A dancer of Black, Chinese and Latino heritage, Khadifa Wong was frustrated with the lack of opportunities for performers of color.
So she turned to film and theater. Her latest project, “Uprooted: The Journey of Jazz Dance,” looks at African American contributions to the jazz dance style.
The UA’s School of Dance and Department of Africana Studies, along with the Hanson FilmTV Institute, will host a screening of the film on Friday, Feb. 10. Q&A with Wong and creative team members Matt Simpkins and Laura Smyth will follow.
The film explores how political and social issues have influenced jazz dance, while also touching racism, sexism and cultural appropriation.
“I wanted people to know that art is always connected to what we do in society, and it reflects who we are as a country, as a nation,” Wong said.
World events like the HIV and AIDS epidemic had an impact on the dance world. Wong said losing so many dancers resulted in portions of jazz dance history being lost and forgotten.
The documentary features appearances from Chita Rivera, Debbie Allen, George Faison and Camille A. Brown and dance works from Alfred “Pepsi” Bethel, the Nicholas Brothers, Jack Cole, Gene Kelly and Bob Fosse.
The film incorporates archival footage such as videos of musicals, new footage, famous speeches and dance scenes such as Bill “Bojangles” Robinson’s iconic stairs dance.
This content helps place the decades in the film.
The story of jazz dance is also told through footage of dance, which was captured at dance classes in London, Paris, Canada and New York.
The creative team was looking for dancers and choreography that stood out.
“It was a wonderful journey and discovery for all of us, just being able to look at how every person is presenting this beautiful choreography in their own unique way. Jazz dance is beautiful for that because it is very freeing and all about individual interpretation,” Wong said.
While filming, the creative team interviewed more than 90 people, including university professors, studio teachers, dancers and individuals who shaped the art form through entertainment.
Wong said it was important to highlight folks who aren’t always recognized for their work. This includes Broadway dancer and choreographer JoJo Smith.
The film also touches on the Cakewalk dance style, which was performed on plantations in the American South.
“Enslaved Africans would do these dances to make fun of their masters,” Wong said.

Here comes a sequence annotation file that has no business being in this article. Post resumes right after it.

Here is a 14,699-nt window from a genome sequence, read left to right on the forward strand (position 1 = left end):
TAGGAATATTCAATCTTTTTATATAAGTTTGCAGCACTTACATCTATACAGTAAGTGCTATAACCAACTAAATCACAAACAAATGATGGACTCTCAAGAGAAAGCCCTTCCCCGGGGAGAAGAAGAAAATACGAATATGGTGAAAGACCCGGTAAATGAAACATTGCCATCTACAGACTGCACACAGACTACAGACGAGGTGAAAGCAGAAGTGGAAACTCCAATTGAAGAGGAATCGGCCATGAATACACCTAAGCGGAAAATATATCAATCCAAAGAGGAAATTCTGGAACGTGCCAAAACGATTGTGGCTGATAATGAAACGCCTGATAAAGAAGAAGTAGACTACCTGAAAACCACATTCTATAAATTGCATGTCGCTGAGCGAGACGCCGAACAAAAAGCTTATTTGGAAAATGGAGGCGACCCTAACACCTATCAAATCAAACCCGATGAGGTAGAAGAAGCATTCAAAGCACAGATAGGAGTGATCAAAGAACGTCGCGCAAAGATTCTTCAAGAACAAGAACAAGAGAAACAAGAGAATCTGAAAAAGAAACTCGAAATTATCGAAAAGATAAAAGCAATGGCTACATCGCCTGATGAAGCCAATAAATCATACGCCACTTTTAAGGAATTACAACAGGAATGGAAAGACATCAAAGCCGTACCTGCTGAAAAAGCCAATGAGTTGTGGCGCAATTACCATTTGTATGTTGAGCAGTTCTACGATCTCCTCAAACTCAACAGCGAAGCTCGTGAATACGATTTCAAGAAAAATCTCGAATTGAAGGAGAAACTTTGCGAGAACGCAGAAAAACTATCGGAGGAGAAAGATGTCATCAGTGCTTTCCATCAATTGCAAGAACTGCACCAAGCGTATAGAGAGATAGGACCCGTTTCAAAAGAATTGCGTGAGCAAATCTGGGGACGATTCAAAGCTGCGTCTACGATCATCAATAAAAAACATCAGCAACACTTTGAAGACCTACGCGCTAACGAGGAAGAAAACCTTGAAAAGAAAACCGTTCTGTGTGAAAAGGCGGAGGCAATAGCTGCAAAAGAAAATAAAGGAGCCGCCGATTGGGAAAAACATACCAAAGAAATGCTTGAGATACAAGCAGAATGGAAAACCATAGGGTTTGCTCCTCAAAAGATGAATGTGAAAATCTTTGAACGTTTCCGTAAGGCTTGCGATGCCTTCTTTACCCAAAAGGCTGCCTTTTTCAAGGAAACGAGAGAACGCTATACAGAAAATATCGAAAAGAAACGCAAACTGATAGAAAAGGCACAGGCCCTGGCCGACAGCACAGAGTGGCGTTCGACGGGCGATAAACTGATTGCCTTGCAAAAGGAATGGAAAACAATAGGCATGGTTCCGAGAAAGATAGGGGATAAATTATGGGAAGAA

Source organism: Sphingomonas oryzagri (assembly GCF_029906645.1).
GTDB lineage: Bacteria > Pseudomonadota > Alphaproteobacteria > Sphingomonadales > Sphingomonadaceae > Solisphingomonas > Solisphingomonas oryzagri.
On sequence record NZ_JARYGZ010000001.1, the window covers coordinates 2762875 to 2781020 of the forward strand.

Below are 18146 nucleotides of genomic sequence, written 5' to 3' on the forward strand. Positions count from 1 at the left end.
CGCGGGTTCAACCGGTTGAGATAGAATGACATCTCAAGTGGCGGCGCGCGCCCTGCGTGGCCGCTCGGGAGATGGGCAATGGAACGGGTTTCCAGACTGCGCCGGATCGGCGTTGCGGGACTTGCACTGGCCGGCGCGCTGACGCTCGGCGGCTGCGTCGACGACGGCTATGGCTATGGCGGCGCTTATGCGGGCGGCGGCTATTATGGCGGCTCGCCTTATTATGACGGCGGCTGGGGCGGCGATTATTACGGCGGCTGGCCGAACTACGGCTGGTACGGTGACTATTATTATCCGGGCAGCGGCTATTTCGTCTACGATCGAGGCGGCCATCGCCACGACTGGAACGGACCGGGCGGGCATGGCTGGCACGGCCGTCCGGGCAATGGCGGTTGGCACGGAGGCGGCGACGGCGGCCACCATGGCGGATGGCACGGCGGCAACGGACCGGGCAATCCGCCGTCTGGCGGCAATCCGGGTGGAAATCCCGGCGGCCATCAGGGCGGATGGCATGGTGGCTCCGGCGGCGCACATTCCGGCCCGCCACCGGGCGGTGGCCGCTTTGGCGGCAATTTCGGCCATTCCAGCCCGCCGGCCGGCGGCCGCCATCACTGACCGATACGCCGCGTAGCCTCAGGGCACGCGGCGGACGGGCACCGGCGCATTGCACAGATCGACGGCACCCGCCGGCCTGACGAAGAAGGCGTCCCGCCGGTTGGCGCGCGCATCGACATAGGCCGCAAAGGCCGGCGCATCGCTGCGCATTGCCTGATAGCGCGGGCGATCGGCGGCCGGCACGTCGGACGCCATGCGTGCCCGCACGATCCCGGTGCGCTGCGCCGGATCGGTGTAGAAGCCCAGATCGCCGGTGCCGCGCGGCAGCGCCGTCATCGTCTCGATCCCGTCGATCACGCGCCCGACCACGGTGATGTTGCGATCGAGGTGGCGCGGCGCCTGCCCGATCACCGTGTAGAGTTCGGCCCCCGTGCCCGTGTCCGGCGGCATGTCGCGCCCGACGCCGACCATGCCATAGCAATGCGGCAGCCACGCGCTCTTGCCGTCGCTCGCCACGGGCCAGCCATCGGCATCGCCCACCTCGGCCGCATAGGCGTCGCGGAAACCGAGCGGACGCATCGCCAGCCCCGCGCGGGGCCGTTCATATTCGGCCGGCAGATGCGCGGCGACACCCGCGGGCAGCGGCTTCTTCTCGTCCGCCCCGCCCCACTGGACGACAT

“What was interesting was the masters didn’t realize they were being made fun of. They would emulate them, wear their suits and their hats and satirize how they would dance and walk around. The formations of those dances became the formations for what you see on Broadway, which I think is really interesting. Out of satire and oppression, you get this mainstream formula that we see in every show.”
Wong said she wishes she was exposed to facts like these.
“We were always told that jazz dance came from the American South, but the detail of it was never there,” Wong said.
“It would have been good to know as a young black girl studying dance. You are really only taught the European side of things. It would have been good to know that you had such a vital place in dance history. When you’re not taught those things, it’s easy to look at yourself and wonder if you belong in that environment.”
She began developing the film in 2017 and it was released in 2020. Wong said those involved with the film were having conversations about disparities based on race, class, ethnicity, gender, sexual orientation and other factors before it became a common topic.
“I’m proud that the film was ahead of its time in that sense and was looking at those things and having those difficult discussions way before it entered the mainstream,” Wong said. “I feel really proud that we didn’t follow any trend. We were doing the work ourselves because we felt it.”
“Uprooted: The Journey of Jazz Dance”
WHEN: 6 p.m. preshow reception; 7 p.m. screening Friday, Feb. 10
WHERE: Stevie Eller Dance Theatre, 1713 E. University Boulevard, Tucson